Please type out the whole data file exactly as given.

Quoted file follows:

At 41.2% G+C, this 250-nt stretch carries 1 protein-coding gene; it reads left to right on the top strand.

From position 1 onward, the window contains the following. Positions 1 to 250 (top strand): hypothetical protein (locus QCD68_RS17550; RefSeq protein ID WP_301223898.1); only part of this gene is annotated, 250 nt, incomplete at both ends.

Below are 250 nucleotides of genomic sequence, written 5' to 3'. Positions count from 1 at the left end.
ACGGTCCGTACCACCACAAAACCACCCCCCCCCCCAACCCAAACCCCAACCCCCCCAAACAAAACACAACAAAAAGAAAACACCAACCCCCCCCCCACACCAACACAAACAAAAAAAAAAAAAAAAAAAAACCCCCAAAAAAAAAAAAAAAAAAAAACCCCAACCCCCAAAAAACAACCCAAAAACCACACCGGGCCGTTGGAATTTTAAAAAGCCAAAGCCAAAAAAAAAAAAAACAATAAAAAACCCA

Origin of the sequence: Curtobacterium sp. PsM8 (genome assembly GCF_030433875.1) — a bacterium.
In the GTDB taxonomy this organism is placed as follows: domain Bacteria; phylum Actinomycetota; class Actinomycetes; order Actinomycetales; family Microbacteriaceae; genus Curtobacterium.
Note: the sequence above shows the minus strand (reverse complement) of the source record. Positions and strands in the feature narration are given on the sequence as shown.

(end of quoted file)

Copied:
At 41.2% G+C, this 250-nt stretch carries 1 protein-coding gene; it reads left to right on the top strand.

From position 1 onward, the window contains the following. Positions 1 to 250 (top strand): hypothetical protein (locus QCD68_RS17550; RefSeq protein ID WP_301223898.1); only part of this gene is annotated, 250 nt, incomplete at both ends.

Below are 250 nucleotides of genomic sequence, written 5' to 3'. Positions count from 1 at the left end.
ACGGTCCGTACCACCACAAAACCACCCCCCCCCCCAACCCAAACCCCAACCCCCCCAAACAAAACACAACAAAAAGAAAACACCAACCCCCCCCCCACACCAACACAAACAAAAAAAAAAAAAAAAAAAAACCCCCAAAAAAAAAAAAAAAAAAAAACCCCAACCCCCAAAAAACAACCCAAAAACCACACCGGGCCGTTGGAATTTTAAAAAGCCAAAGCCAAAAAAAAAAAAAACAATAAAAAACCCA

Origin of the sequence: Curtobacterium sp. PsM8 (genome assembly GCF_030433875.1) — a bacterium.
In the GTDB taxonomy this organism is placed as follows: domain Bacteria; phylum Actinomycetota; class Actinomycetes; order Actinomycetales; family Microbacteriaceae; genus Curtobacterium.
Note: the sequence above shows the minus strand (reverse complement) of the source record. Positions and strands in the feature narration are given on the sequence as shown.